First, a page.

Reading: I read 36 books in 2019 and 3 million words in Pocket (which it estimates is the equivalent of about 40 books but who knows how they come up with that). While I’m fairly happy with how much I’m reading I’m pretty depressed with how little I remember. Which is why I’m going to try and read fewer books/words in 2020 and pay more attention to how I engage with what I’m reading. As it is I read all of my books in the Moon+ reader app and export all highlights and notes into Joplin. But then I don’t take the next step of reviewing, editing and connecting those notes to other concepts in order to extract what is most useful from what I’ve read. I’ll be doing more of that kind of “post-reading” work in 2020. I also didn’t read as many research papers in 2019 as I would’ve liked but then again, I don’t want to fall into the trap of reading articles just so that I can tick them off. With that in mind I’m going to try and read a paper a day during the last hour of work during the week and then post short summaries here (note that reading a paper a day isn’t the same thing as finishing a paper a day, so at least I’ve got some breathing space there).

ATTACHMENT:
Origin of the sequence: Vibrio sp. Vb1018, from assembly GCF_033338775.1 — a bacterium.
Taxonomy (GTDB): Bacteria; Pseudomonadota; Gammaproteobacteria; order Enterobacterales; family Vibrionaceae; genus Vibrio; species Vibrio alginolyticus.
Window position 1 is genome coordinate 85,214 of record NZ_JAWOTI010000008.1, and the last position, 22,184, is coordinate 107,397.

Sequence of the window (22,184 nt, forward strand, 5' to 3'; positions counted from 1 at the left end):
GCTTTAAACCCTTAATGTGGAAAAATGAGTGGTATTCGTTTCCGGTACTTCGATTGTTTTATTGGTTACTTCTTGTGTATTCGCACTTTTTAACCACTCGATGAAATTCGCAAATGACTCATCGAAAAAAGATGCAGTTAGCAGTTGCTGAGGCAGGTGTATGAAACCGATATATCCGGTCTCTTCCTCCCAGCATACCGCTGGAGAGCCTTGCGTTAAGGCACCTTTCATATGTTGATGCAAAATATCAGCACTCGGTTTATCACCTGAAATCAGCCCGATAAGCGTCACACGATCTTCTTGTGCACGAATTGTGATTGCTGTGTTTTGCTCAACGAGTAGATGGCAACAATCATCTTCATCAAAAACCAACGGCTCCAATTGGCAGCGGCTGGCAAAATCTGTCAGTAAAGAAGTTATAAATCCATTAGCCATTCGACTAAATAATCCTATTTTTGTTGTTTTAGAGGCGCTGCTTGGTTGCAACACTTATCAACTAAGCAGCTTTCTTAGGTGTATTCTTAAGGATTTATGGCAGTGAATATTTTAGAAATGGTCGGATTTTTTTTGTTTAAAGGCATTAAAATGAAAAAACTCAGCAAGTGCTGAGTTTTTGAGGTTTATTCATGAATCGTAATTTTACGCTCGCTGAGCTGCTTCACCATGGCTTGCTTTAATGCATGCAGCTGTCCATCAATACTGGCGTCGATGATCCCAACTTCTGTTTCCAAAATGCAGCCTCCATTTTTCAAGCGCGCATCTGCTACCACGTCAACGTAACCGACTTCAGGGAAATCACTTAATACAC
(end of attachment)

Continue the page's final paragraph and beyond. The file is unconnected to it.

Productivity: I did pretty well with my plan to restructure my day at work so that I don’t have to do anything in the evenings and on weekends. I think that there may have been a total of a few weeks in the year when I had to do some work at night and it was usually the result of an influx of urgent tasks from others rather than an inability to manage my time effectively. I spent a lot of time refining my workflow and I think that that alone helped me to stay focused and get stuff done. I managed to stick to a fairly regular meditation schedule for about half the year but then got out of the habit and didn’t pick it up again. I’ll probably make another atempt this year.

That’s about it from my side. I hope that you have a great 2020.

By Michael Rowe

I'm a lecturer in the Department of Physiotherapy at the University of the Western Cape in Cape Town, South Africa. I'm interested in technology, education and healthcare and look for places where these things meet.